Anti-obesity efforts and biosecurity rules top the list of FDA's Center for Food Safety and Applied Nutrition (CFSAN) priorities for the current fiscal year. In March FDA introduced its "Calories Count" initiative, and CFSAN said it will follow up with additional anti-obesity actions, including the launch of the rulemaking process on changes to the nutrition facts panel. In addition, the new rulemaking could cover changes on food packages regarding what could "reasonably be consumed on a single eating occasion." That action is intended to give more prominence to caloric content and the percent of Daily Value (DV) for calories. The International Dairy Foods Association said it was disappointed that rulemaking on the dairy industry's long-standing petitions for the use of liquid filtered milk in cheesemaking dropped in CFSAN's list of priorities. The petition was filed four years ago, but is at a lower point on the priority list than it was last year. "We're extremely concerned by CFSAN's downgrading the priority of this matter," said IDFA Senior Vice President Clay Hough. "It is still a top priority for us, and we will continue to press for action."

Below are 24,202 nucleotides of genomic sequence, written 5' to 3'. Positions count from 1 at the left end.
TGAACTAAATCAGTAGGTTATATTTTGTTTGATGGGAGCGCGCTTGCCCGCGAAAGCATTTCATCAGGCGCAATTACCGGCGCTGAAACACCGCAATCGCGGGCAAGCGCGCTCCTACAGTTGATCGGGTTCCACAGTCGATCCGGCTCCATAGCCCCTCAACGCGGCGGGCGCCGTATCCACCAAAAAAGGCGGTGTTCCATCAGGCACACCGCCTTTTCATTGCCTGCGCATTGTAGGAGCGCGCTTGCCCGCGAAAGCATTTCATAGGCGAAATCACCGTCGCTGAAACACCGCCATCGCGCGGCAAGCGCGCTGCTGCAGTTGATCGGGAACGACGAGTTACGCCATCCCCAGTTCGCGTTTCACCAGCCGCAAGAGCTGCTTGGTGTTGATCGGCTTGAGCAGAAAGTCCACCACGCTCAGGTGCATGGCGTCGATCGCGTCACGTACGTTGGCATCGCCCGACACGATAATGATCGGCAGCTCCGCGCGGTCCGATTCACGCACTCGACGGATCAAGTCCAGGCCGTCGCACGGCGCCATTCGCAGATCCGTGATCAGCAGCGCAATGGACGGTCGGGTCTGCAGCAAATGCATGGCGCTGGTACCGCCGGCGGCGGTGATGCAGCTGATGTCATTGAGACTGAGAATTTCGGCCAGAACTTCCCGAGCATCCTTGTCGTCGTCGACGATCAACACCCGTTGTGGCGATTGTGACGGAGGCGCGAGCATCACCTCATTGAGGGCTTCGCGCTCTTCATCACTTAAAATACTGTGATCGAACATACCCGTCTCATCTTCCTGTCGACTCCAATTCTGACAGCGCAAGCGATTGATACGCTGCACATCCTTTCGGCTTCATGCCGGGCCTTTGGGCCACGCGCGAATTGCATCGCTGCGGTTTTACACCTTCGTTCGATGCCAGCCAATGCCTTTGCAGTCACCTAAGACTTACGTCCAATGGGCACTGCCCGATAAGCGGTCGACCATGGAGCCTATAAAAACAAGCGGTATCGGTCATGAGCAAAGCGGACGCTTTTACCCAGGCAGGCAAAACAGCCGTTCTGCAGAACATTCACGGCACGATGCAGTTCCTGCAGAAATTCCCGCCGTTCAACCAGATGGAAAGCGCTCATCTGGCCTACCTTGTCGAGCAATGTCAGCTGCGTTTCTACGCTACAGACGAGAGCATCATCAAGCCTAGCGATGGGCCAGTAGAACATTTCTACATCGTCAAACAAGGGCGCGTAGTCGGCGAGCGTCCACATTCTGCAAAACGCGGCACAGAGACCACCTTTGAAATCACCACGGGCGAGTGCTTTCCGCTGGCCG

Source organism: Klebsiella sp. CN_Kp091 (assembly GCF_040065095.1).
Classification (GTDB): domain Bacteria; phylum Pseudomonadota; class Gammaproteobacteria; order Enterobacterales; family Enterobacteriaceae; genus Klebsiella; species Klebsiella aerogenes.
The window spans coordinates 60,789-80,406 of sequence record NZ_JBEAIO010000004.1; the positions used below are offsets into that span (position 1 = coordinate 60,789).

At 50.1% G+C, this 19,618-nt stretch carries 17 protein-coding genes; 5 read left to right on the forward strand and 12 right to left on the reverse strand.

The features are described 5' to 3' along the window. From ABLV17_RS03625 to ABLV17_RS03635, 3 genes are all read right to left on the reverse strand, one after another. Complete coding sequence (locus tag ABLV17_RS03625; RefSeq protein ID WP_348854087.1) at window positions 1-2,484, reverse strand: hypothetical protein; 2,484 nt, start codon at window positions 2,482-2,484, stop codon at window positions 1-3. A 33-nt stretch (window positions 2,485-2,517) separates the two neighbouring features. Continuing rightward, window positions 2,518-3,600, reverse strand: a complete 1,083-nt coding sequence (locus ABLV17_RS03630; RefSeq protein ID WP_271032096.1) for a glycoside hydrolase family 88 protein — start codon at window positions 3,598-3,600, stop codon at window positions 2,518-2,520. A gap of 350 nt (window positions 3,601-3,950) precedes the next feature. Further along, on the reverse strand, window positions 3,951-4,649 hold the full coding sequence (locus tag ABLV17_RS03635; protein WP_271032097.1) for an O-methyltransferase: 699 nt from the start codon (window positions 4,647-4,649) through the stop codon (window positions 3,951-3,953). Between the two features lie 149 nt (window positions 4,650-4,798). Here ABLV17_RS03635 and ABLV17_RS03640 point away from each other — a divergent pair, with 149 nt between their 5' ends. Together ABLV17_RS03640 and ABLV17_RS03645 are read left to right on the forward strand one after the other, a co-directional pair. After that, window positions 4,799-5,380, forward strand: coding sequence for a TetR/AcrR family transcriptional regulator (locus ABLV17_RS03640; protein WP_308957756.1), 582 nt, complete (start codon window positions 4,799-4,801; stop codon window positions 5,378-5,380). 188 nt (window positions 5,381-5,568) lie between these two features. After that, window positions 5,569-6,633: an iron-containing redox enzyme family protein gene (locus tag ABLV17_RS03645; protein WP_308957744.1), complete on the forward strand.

Washington Watch: Prices Up, Production Still Down
Rising milk prices have coincided with declines in milk production, a trend that has accelerated in the first three months of 2004, according to a USDA report.
Rising milk prices have coincided with declines in milk production, a trend that has accelerated in the first three months of 2004, according to a USDA report. The National Agricultural Statistics Service reports milk production fell 1.8% in March, with production in 20 dairy-producing states totaling 12.8 billion pounds. Milk production in the United States during the January-March quarter totaled 42.7 billion pounds, down 0.9% from the January-March quarter last year. The average number of milk cows in the U.S. during the quarter was 8.99 million head, 153,000 head less than the same period last year. Jerry Kozak, CEO of the National Milk Producers Federation, says milk production has declined due to two years of depressed prices. He says U.S. production has fallen to the point that it has not kept pace with demand.